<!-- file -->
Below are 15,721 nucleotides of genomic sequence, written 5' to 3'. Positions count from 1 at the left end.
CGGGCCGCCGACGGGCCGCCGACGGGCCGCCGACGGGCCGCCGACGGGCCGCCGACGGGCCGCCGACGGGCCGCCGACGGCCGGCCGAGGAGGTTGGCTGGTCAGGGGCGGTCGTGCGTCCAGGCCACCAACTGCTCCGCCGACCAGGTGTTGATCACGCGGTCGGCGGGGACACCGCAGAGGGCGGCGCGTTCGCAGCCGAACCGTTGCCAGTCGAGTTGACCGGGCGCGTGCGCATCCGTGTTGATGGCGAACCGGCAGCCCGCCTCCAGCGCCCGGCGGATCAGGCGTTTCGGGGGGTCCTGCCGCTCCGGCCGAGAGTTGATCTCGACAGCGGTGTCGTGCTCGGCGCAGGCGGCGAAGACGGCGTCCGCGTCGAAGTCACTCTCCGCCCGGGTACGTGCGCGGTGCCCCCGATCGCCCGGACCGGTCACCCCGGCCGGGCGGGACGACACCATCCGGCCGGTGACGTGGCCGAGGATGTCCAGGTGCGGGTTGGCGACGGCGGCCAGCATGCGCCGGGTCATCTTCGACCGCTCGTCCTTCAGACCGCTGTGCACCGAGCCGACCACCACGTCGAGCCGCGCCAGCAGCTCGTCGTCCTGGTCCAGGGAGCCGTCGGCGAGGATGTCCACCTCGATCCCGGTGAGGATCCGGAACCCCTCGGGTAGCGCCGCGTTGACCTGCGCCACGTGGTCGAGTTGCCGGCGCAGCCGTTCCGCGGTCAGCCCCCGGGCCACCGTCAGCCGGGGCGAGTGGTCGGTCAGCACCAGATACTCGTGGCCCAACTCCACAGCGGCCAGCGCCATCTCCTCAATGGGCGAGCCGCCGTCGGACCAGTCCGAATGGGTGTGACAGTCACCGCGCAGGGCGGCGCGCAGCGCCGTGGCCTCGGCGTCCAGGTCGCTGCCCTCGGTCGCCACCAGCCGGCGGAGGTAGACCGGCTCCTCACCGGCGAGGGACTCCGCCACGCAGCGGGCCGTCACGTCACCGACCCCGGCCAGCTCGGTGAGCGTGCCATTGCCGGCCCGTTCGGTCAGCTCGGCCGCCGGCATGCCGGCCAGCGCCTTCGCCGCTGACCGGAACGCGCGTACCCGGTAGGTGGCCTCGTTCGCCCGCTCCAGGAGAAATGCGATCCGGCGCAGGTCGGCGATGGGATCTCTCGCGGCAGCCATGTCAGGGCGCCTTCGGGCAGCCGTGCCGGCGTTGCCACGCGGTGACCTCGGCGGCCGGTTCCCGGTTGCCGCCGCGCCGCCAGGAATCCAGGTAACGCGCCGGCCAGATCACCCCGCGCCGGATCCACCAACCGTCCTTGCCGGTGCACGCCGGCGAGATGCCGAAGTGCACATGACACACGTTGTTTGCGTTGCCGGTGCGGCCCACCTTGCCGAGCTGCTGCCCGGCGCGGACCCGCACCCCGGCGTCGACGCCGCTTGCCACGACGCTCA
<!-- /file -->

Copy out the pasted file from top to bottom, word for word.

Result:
Below are 15,721 nucleotides of genomic sequence, written 5' to 3'. Positions count from 1 at the left end.
CGGGCCGCCGACGGGCCGCCGACGGGCCGCCGACGGGCCGCCGACGGGCCGCCGACGGGCCGCCGACGGGCCGCCGACGGCCGGCCGAGGAGGTTGGCTGGTCAGGGGCGGTCGTGCGTCCAGGCCACCAACTGCTCCGCCGACCAGGTGTTGATCACGCGGTCGGCGGGGACACCGCAGAGGGCGGCGCGTTCGCAGCCGAACCGTTGCCAGTCGAGTTGACCGGGCGCGTGCGCATCCGTGTTGATGGCGAACCGGCAGCCCGCCTCCAGCGCCCGGCGGATCAGGCGTTTCGGGGGGTCCTGCCGCTCCGGCCGAGAGTTGATCTCGACAGCGGTGTCGTGCTCGGCGCAGGCGGCGAAGACGGCGTCCGCGTCGAAGTCACTCTCCGCCCGGGTACGTGCGCGGTGCCCCCGATCGCCCGGACCGGTCACCCCGGCCGGGCGGGACGACACCATCCGGCCGGTGACGTGGCCGAGGATGTCCAGGTGCGGGTTGGCGACGGCGGCCAGCATGCGCCGGGTCATCTTCGACCGCTCGTCCTTCAGACCGCTGTGCACCGAGCCGACCACCACGTCGAGCCGCGCCAGCAGCTCGTCGTCCTGGTCCAGGGAGCCGTCGGCGAGGATGTCCACCTCGATCCCGGTGAGGATCCGGAACCCCTCGGGTAGCGCCGCGTTGACCTGCGCCACGTGGTCGAGTTGCCGGCGCAGCCGTTCCGCGGTCAGCCCCCGGGCCACCGTCAGCCGGGGCGAGTGGTCGGTCAGCACCAGATACTCGTGGCCCAACTCCACAGCGGCCAGCGCCATCTCCTCAATGGGCGAGCCGCCGTCGGACCAGTCCGAATGGGTGTGACAGTCACCGCGCAGGGCGGCGCGCAGCGCCGTGGCCTCGGCGTCCAGGTCGCTGCCCTCGGTCGCCACCAGCCGGCGGAGGTAGACCGGCTCCTCACCGGCGAGGGACTCCGCCACGCAGCGGGCCGTCACGTCACCGACCCCGGCCAGCTCGGTGAGCGTGCCATTGCCGGCCCGTTCGGTCAGCTCGGCCGCCGGCATGCCGGCCAGCGCCTTCGCCGCTGACCGGAACGCGCGTACCCGGTAGGTGGCCTCGTTCGCCCGCTCCAGGAGAAATGCGATCCGGCGCAGGTCGGCGATGGGATCTCTCGCGGCAGCCATGTCAGGGCGCCTTCGGGCAGCCGTGCCGGCGTTGCCACGCGGTGACCTCGGCGGCCGGTTCCCGGTTGCCGCCGCGCCGCCAGGAATCCAGGTAACGCGCCGGCCAGATCACCCCGCGCCGGATCCACCAACCGTCCTTGCCGGTGCACGCCGGCGAGATGCCGAAGTGCACATGACACACGTTGTTTGCGTTGCCGGTGCGGCCCACCTTGCCGAGCTGCTGCCCGGCGCGGACCCGCACCCCGGCGTCGACGCCGCTTGCCACGACGCTCA